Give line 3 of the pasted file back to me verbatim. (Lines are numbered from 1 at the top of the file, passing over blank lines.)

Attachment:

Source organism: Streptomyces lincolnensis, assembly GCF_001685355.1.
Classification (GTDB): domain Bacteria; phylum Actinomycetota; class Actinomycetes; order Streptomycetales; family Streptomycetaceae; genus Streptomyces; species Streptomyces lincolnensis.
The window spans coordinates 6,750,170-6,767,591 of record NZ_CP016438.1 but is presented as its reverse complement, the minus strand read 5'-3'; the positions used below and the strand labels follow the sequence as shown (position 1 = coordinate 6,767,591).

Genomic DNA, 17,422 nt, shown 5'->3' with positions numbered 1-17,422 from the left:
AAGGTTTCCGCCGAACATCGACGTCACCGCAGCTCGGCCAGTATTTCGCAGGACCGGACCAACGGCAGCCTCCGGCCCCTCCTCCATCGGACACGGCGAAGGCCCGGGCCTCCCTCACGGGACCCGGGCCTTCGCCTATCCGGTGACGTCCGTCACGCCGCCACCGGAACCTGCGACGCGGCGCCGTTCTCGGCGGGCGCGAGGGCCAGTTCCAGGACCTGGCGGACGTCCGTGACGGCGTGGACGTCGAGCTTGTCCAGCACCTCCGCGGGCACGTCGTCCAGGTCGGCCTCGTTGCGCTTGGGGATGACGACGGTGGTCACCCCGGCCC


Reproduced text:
The window spans coordinates 6,750,170-6,767,591 of record NZ_CP016438.1 but is presented as its reverse complement, the minus strand read 5'-3'; the positions used below and the strand labels follow the sequence as shown (position 1 = coordinate 6,767,591).